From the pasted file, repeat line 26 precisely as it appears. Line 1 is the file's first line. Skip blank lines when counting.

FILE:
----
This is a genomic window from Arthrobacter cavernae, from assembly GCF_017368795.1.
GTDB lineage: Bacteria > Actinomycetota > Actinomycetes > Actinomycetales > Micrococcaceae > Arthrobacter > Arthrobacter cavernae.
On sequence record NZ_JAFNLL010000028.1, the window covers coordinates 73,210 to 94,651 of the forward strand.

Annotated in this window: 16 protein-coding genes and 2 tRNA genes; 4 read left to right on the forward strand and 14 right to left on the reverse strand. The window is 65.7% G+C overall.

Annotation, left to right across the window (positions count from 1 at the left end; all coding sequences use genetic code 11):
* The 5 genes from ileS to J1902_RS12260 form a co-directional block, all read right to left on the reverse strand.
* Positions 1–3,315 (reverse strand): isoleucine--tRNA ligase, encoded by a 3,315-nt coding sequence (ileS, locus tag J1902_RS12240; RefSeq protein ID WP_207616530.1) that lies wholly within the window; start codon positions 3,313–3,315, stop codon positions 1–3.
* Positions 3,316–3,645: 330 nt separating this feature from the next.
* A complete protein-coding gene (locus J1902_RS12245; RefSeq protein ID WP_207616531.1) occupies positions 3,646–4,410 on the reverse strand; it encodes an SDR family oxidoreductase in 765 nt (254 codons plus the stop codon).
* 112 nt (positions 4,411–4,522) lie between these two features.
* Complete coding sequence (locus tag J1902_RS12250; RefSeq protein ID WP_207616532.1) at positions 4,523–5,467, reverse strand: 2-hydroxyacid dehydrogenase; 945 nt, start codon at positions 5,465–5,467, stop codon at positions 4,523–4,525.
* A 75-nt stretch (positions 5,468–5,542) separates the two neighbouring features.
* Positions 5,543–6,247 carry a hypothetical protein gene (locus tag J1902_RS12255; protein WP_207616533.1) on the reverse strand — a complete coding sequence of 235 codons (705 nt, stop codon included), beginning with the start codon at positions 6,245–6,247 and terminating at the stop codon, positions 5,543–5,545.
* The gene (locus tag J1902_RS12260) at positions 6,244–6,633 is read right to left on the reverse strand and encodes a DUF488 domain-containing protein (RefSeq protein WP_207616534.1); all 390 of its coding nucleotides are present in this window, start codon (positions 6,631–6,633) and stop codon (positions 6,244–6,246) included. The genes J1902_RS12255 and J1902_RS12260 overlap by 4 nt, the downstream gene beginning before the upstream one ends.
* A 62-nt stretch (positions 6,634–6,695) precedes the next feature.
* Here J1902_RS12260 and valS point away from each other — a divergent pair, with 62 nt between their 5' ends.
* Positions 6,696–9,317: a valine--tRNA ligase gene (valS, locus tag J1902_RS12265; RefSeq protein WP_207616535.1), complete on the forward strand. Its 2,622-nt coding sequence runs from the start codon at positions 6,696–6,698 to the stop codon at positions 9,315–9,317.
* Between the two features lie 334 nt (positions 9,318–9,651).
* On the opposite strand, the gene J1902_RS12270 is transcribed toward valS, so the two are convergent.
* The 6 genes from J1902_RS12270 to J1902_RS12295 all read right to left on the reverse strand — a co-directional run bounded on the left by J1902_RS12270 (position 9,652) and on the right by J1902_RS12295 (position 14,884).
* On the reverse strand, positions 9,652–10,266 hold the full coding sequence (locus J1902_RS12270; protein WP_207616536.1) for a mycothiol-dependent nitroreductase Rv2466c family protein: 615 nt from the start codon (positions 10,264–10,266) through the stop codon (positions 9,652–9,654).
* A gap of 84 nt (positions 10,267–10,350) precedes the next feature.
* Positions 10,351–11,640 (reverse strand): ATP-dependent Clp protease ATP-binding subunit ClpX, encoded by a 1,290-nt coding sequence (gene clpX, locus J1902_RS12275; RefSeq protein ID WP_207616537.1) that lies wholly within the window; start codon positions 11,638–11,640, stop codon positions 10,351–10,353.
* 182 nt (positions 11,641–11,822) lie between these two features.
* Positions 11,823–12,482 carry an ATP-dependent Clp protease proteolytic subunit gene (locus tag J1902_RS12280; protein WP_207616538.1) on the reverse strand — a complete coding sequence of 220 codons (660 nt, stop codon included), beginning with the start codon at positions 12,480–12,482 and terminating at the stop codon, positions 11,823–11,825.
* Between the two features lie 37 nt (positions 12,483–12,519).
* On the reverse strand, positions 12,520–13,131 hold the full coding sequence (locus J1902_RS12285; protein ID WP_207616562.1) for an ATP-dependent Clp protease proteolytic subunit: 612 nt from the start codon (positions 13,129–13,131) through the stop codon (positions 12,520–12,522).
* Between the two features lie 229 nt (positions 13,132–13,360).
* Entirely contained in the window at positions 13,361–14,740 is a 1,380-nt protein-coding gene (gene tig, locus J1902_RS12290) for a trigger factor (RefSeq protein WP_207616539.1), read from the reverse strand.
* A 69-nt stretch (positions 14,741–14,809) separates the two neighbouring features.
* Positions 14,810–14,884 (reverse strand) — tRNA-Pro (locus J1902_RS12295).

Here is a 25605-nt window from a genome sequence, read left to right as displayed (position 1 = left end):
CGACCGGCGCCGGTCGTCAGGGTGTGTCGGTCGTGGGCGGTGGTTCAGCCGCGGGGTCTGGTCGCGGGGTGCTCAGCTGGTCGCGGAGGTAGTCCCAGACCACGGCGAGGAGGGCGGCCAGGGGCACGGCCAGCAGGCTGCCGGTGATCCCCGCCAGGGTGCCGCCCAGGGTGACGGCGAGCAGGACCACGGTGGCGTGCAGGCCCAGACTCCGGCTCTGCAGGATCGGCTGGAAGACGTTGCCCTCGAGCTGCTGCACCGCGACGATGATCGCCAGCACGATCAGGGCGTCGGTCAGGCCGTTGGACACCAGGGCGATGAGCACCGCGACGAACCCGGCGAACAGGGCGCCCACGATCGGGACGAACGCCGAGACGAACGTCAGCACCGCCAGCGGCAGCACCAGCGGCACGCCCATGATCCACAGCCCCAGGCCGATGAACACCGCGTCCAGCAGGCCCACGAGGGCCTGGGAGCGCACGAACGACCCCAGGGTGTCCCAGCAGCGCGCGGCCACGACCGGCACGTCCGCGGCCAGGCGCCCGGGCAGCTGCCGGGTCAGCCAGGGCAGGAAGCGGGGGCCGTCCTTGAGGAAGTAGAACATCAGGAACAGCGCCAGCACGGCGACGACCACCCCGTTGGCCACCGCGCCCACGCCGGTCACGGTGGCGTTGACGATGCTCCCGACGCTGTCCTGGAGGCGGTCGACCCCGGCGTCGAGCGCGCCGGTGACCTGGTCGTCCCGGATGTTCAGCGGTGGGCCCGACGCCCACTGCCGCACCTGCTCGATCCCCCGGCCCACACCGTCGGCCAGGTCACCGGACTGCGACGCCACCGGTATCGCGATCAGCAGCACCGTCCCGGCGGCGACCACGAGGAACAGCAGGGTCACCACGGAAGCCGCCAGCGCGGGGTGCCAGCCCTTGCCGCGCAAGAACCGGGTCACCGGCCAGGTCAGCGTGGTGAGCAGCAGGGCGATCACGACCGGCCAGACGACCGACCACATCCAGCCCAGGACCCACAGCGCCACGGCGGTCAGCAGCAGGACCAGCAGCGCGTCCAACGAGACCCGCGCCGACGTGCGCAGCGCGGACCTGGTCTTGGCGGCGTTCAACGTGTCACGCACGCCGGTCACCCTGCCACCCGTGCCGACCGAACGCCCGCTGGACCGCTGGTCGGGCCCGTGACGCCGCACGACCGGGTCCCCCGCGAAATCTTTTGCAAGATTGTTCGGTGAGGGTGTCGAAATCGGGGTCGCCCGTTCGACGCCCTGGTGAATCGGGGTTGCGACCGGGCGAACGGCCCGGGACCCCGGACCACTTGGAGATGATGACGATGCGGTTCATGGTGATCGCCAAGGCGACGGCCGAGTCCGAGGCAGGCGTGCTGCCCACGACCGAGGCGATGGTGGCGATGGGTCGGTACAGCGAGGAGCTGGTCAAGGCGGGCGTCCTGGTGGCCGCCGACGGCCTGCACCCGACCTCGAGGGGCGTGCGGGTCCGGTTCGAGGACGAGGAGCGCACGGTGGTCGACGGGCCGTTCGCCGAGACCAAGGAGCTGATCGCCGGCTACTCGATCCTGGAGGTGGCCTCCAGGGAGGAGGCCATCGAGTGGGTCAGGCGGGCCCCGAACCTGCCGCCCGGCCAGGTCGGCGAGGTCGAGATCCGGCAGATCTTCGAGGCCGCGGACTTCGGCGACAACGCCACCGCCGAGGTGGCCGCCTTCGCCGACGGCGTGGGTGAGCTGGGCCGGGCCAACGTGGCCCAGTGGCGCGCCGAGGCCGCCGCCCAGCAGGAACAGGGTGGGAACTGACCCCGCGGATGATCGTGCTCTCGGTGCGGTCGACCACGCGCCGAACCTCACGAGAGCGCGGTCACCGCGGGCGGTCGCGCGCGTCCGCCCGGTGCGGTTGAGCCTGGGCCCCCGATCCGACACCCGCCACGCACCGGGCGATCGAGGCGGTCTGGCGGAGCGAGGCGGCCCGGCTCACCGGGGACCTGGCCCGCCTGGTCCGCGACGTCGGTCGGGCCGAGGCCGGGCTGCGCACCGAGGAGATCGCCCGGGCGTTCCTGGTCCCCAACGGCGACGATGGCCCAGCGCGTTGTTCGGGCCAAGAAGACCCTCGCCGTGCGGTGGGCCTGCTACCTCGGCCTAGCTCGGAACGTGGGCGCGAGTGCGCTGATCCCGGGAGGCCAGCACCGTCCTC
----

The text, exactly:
* Between the two features lie 37 nt (positions 12,483–12,519).